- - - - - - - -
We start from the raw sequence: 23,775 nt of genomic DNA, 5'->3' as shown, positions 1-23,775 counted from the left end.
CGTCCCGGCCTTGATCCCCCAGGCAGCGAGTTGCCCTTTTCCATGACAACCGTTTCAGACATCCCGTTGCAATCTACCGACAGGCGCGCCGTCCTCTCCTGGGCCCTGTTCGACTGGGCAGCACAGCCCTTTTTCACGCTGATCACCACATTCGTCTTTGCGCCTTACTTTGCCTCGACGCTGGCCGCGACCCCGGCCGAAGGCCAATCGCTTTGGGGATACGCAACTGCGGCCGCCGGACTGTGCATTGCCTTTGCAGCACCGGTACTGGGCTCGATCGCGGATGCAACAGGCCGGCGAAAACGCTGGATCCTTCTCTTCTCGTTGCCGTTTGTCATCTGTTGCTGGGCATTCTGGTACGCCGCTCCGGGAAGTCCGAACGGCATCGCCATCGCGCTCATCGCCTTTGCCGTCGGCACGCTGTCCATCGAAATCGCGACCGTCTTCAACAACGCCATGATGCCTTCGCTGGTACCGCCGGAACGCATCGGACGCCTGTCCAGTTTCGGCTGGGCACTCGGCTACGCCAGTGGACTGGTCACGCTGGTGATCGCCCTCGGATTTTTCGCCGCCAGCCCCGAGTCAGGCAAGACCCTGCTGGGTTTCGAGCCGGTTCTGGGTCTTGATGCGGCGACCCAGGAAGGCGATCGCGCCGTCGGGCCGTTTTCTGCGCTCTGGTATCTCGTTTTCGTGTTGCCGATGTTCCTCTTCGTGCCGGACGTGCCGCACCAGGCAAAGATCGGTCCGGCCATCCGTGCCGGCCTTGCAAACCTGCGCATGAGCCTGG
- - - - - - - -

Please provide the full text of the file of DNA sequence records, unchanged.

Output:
We start from the raw sequence: 23,775 nt of genomic DNA, 5'->3' as shown, positions 1-23,775 counted from the left end.
CGTCCCGGCCTTGATCCCCCAGGCAGCGAGTTGCCCTTTTCCATGACAACCGTTTCAGACATCCCGTTGCAATCTACCGACAGGCGCGCCGTCCTCTCCTGGGCCCTGTTCGACTGGGCAGCACAGCCCTTTTTCACGCTGATCACCACATTCGTCTTTGCGCCTTACTTTGCCTCGACGCTGGCCGCGACCCCGGCCGAAGGCCAATCGCTTTGGGGATACGCAACTGCGGCCGCCGGACTGTGCATTGCCTTTGCAGCACCGGTACTGGGCTCGATCGCGGATGCAACAGGCCGGCGAAAACGCTGGATCCTTCTCTTCTCGTTGCCGTTTGTCATCTGTTGCTGGGCATTCTGGTACGCCGCTCCGGGAAGTCCGAACGGCATCGCCATCGCGCTCATCGCCTTTGCCGTCGGCACGCTGTCCATCGAAATCGCGACCGTCTTCAACAACGCCATGATGCCTTCGCTGGTACCGCCGGAACGCATCGGACGCCTGTCCAGTTTCGGCTGGGCACTCGGCTACGCCAGTGGACTGGTCACGCTGGTGATCGCCCTCGGATTTTTCGCCGCCAGCCCCGAGTCAGGCAAGACCCTGCTGGGTTTCGAGCCGGTTCTGGGTCTTGATGCGGCGACCCAGGAAGGCGATCGCGCCGTCGGGCCGTTTTCTGCGCTCTGGTATCTCGTTTTCGTGTTGCCGATGTTCCTCTTCGTGCCGGACGTGCCGCACCAGGCAAAGATCGGTCCGGCCATCCGTGCCGGCCTTGCAAACCTGCGCATGAGCCTGG